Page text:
IL Becomes First State To Extend Medicaid Benefits Up to 1 Year Postpartum For New Moms

By Benjamin Cox on April 13, 2021 at 1:13pm

Governor J.B. Pritzker’s office announced today that that Illinois is the first state in the nation to extend full Medicaid benefits from 60 days to 12 months postpartum, following the federal Centers for Medicare & Medicaid Services approval of Illinois’ 1115 waiver allowing for the extension.

In an announcement from the governor’s office, Pritzker says that he extension of Medicaid postpartum benefits to 12 months will strengthen continuity of care to improve health outcomes for new mothers in Illinois and is aimed at reducing the rate of maternal morbidity and mortality, including significant health disparities for women of color during the postpartum period.

Women with incomes up to 208% of the federal poverty level will have continuous Medicaid eligibility through 12 months postpartum, a significant increase in coverage from the standard 60-day postpartum period. Current coverage is for 2 months, and beyond that point, women can continue coverage with incomes up to 138% of the federal poverty level. The new waiver will now protect those between the 208-138% poverty level range in the event they develop a serious pregnancy-related illness beyond the 60-day postpartum time frame and haven’t enrolled in new coverage yet. According to the announcement, for women who have enrolled in new coverage in the past, they would have had to find new in-network doctors who were not familiar with their medical history during a vulnerable time.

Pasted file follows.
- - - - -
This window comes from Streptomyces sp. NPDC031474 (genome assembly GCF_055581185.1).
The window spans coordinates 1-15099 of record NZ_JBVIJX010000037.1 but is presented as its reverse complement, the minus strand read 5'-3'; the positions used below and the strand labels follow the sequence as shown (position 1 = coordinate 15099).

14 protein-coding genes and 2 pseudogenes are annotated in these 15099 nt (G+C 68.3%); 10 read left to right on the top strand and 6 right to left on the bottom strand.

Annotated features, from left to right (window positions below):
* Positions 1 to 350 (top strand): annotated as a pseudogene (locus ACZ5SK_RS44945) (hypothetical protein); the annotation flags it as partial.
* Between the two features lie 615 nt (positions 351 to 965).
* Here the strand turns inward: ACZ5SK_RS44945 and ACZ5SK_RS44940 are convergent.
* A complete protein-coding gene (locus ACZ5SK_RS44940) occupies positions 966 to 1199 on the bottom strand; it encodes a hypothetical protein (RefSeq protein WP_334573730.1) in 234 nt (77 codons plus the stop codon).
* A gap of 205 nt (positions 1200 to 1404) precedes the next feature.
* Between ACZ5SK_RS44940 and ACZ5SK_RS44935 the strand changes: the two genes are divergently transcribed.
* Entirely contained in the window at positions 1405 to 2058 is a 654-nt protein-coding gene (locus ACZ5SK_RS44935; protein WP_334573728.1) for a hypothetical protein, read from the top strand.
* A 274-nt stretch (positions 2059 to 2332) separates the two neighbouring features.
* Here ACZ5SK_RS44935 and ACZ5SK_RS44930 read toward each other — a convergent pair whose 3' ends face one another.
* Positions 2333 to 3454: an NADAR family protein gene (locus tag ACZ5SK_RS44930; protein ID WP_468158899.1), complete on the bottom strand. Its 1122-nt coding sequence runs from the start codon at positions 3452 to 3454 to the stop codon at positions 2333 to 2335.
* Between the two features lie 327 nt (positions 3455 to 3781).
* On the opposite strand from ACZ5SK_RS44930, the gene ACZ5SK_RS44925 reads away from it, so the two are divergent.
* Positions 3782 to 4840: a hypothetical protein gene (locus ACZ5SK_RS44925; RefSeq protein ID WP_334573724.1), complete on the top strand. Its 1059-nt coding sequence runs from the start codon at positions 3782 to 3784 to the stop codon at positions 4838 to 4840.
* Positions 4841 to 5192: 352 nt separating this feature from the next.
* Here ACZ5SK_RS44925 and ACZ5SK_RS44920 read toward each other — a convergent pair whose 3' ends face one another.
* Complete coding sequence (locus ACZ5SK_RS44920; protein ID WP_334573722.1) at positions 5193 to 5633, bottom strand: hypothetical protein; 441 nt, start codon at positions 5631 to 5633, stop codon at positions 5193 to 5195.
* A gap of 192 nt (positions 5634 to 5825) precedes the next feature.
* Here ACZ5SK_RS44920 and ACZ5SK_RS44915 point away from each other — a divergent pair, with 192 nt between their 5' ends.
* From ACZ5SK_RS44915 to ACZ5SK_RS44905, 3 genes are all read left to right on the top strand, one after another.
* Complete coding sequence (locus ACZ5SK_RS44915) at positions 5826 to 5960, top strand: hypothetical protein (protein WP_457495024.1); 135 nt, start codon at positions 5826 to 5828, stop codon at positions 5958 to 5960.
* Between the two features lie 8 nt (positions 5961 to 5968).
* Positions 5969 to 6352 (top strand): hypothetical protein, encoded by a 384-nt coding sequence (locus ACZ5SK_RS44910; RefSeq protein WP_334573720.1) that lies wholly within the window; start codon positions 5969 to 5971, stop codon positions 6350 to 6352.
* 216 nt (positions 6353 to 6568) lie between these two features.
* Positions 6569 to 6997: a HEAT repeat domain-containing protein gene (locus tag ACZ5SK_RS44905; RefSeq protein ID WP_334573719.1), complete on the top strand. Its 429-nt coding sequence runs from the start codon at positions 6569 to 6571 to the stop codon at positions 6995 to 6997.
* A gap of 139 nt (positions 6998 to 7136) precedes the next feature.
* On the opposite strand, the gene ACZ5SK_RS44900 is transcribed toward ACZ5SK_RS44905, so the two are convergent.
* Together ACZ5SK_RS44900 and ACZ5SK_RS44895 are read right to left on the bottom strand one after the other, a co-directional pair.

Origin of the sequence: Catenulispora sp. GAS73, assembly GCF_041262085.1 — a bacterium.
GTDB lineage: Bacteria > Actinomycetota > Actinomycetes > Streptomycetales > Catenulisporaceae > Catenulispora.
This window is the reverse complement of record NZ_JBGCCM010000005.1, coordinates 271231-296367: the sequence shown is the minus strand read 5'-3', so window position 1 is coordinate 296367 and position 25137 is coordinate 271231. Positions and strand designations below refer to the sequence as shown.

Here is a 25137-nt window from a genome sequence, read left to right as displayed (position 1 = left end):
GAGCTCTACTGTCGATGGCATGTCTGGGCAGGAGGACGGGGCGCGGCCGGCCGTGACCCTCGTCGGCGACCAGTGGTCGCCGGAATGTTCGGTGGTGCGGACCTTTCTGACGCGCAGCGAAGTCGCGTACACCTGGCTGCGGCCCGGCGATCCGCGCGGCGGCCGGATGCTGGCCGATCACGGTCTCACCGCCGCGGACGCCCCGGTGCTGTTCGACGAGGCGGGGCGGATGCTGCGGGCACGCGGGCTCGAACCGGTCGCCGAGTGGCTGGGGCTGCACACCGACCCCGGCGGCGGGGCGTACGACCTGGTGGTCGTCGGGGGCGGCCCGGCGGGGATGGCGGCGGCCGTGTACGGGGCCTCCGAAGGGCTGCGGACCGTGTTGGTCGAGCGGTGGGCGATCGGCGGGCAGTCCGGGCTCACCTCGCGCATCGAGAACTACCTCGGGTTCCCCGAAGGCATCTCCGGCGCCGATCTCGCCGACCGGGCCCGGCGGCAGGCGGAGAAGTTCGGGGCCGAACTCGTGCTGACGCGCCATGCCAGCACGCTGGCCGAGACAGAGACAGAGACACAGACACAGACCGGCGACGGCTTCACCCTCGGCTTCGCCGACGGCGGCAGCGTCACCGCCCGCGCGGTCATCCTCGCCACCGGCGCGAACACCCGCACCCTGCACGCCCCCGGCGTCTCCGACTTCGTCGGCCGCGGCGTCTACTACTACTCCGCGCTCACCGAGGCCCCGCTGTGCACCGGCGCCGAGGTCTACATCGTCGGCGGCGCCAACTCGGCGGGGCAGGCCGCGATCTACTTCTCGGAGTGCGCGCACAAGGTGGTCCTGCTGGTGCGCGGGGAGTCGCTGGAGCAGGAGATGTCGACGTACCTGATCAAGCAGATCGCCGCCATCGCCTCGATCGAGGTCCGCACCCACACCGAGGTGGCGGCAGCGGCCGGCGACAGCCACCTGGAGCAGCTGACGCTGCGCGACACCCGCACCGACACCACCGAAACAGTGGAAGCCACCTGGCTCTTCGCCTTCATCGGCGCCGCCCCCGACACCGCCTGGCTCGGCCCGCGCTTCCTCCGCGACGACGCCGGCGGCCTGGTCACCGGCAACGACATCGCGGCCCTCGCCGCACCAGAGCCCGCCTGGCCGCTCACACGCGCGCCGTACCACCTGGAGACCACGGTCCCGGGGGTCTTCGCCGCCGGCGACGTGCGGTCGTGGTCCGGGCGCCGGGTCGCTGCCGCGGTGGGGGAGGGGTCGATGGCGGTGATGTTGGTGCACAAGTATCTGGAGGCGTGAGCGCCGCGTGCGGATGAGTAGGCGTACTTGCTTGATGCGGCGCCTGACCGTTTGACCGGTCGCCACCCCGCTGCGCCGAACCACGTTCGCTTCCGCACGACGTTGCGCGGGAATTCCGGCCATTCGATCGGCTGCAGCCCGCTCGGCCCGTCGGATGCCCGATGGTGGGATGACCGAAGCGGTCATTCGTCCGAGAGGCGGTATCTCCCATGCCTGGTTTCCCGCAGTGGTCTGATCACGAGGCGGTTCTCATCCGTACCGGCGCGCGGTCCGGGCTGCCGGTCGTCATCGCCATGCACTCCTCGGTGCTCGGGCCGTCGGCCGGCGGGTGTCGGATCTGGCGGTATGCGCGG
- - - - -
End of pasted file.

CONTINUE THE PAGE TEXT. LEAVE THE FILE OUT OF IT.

The govneror’s announcement says the continuity of coverage available through the waiver approval will help mothers manage chronic conditions like hypertension and diabetes and provide important access to behavioral health and other mental health care services.

An October 2018 Illinois Maternal Morbidity and Mortality Report, developed by the Illinois Department of Public Health recommended extension of the coverage. The report found that Non-Hispanic Black women are six times as likely to die of a pregnancy-related condition as non-Hispanic white women. IDPH also found that poor continuity of care and a lack of care coordination are factors contributing to death in 93% of preventable pregnancy-related deaths during the late postpartum period.

In 2019, Pritzker signed a bill for the extension of the coverage and the state applied for the waiver with the federal government later that same year. According to an announcement by U.S. Health & Human Services Director Xavier Beccera on Monday, the waiver will go into effect immediately and will remain in effect until December 31st, 2025. The program is expected to effect approximately 2,500 new moms in the state.

Becerra also unveiled that $12 million will be made available over four years for the Rural Maternity and Obstetrics Management Strategies program. Those who earn RMOMS funding will work toward models and strategies to improve access to maternal health care in rural areas and will be required to focus on populations that “have historically suffered from poorer health outcomes, health disparities and other inequities.” Three winners will get up to $1 million every year for up to four years.